I have been in and out of therapy my entire life. As a child it was more my mother's decision and less my own, which means I was never going to benefit from whatever help they were offering me. In my twenties the bulk of my therapy sessions revolved around particularly bad episodes that were never debilitating enough to warrant any real change. It wasn't until I reached my thirties, with the back half of my life looming large, that I decided it was time to really take care of my mental health.
During my search for a therapist, I absolutely encountered more bad ones than good ones. All this to say, I deeply feel for one TikToker who took to the social media app in order to ask for help in finding a decent therapist. It's hard out there, but it's even harder in our brains.
Life is already challenging enough, finding a therapist shouldn't make it worse.
Brielle, who goes by @briellematranga_ on TikTok, is doing a very brave thing by asking TikTok to help her find a therapist. A lot of people looking for a therapist are already in a tough spot, which means any hiccups can be very discouraging. She is not willing to let the speed bumps on her road to recovery stop her from getting help.
Obviously, Brielle has tried everything, which she expertly lays out in her video. This is not the first time she has attempted to begin seeing a mental health professional, but it's the last time she will be treated like garbage by one. A few years prior to filming this video, Brielle's therapist suddenly said she couldn't take her.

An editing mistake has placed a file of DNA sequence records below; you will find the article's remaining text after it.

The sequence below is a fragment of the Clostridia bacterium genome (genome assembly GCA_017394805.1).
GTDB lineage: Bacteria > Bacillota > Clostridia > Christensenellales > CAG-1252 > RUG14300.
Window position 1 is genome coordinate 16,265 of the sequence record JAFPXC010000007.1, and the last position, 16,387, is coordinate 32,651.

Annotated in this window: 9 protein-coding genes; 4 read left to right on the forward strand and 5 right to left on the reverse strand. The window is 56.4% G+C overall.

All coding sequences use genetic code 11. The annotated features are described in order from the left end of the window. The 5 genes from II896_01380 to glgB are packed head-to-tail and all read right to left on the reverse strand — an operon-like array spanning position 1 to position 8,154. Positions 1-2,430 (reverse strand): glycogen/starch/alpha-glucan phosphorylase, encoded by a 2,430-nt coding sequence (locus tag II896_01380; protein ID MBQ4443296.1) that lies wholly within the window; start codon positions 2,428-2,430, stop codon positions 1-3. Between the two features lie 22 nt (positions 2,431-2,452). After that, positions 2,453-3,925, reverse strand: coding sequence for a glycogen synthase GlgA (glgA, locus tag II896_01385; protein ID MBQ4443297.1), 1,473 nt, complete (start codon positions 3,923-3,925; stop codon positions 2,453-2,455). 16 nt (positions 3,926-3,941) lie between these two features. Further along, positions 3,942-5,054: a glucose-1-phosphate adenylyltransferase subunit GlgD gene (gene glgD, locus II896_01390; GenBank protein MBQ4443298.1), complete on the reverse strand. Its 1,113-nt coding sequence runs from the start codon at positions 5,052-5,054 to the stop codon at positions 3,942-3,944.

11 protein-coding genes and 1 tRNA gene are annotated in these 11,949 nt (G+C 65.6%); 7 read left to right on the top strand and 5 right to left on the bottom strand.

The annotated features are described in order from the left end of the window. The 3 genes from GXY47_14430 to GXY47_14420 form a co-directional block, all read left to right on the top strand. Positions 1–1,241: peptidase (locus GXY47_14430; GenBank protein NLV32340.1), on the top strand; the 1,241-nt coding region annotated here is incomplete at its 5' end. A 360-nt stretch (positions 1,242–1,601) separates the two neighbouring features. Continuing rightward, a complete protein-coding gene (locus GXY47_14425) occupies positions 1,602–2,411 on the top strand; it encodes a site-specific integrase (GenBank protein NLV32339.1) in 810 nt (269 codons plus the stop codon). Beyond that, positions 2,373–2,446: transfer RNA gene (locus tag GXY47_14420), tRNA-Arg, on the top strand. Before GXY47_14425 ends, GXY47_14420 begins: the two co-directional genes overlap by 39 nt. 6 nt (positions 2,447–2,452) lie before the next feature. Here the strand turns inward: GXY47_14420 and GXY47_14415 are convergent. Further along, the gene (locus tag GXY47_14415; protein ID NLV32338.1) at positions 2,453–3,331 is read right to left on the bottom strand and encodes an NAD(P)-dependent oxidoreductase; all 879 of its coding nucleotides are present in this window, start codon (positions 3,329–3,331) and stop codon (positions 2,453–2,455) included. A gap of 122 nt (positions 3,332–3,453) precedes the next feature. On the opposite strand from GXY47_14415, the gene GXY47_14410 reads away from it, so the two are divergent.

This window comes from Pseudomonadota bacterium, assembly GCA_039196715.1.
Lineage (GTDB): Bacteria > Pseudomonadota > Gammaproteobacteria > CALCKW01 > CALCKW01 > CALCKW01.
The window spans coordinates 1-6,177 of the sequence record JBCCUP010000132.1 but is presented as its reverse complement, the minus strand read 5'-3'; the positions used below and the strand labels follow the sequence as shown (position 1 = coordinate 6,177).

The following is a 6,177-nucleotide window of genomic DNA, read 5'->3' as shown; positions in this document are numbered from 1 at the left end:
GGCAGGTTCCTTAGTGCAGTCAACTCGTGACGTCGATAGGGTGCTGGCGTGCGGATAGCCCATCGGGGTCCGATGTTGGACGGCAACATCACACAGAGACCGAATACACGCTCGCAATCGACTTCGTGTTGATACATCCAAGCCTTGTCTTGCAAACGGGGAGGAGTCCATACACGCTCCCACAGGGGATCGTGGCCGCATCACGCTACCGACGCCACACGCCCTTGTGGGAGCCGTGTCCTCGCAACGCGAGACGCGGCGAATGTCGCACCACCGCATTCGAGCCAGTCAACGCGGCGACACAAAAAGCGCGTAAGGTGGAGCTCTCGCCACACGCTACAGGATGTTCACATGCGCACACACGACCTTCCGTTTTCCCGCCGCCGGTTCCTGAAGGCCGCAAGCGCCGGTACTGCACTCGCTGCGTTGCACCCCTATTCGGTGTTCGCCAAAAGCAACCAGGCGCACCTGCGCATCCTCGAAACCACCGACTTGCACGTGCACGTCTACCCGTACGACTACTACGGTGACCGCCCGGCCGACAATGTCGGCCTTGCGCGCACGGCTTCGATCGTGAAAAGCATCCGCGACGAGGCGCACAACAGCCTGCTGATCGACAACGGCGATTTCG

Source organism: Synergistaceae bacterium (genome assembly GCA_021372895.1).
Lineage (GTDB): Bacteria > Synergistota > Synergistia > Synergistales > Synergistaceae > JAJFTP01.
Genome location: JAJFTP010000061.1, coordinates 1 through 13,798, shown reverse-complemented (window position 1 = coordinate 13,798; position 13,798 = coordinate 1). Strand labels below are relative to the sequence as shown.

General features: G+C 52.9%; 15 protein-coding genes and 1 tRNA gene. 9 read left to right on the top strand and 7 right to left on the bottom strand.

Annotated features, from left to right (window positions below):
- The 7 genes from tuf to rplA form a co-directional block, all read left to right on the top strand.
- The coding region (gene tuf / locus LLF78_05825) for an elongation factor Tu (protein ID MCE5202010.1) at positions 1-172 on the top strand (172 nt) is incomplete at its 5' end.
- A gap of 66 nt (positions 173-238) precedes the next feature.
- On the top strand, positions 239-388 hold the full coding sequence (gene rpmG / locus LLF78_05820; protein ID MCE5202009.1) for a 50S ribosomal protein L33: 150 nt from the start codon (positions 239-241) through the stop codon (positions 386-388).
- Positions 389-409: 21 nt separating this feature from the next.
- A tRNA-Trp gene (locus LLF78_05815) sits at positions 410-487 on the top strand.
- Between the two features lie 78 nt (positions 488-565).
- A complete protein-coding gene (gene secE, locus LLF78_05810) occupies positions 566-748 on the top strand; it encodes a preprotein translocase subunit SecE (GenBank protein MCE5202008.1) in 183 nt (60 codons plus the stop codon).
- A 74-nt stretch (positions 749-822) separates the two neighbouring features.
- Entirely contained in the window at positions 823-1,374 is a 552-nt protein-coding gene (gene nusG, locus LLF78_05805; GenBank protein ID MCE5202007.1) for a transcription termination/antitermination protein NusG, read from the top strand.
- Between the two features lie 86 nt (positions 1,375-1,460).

She then opted to go through BetterHelp who matched her with two people who did not work for her. That's probably a good thing because according to the Federal Trade Commission, BetterHelp "repeatedly pushed people to take an Intake Questionnaire and hand over sensitive health information through unavoidable prompts," with the promise that this would be kept private. However, the platform shared information with "major advertising platforms, including Facebook, Snapchat, Criteo, and Pinterest."
This shouldn't be the final boss of therapy search tools and yet one's own insurance usually is. I can't tell you how many times I would find someone listed on my insurance's website, only to be told by that medical professional that they no longer take insurance. It sounds as if Brielle was dealing with the same issue.
When she finally found a therapist, Brielle was once again met with some fairly unprofessional behavior. "This lady canceled on me a month ago, and rescheduled me for today [Dec. 4, 2023]. We're literally on our way there and she canceled on me, again." By the way, this happened a mere hour before the appointment.
Brielle pointed out what many of us have felt while on the hunt for a therapist. Reaching a place where you are finally ready to talk shouldn't be less emotionally draining than finding a therapist who will treat you with the care and respect you deserve. Hopefully Brielle is already proud of the effort she has put into working on herself.
People were quick to jump in the replies to offer support, suggestions, or similar stories. More than one person suggested Brielle get a referral from her general practitioner. Because she used a postpartum hashtag in the caption, one TikToker said she should go through her gynecologist.
I found my therapist through a website called Open Path Collective. At the time I didn't have insurance, and they offered me a sliding scale of $30 per session. That's very good. I have also found that the Zocdoc app has never steered me wrong. Not only will they make sure the therapists they suggest actually take your insurance, but they usually get you in pretty quickly. I've been known to see a doctor the day I made the appointment.
Brielle popped into the comments to let everyone know she decided to find a therapist via Psychology Today. This website is great because it also has a ton of resources available for any and all problems one might be struggling with. Here's hoping Brielle finds her therapy match!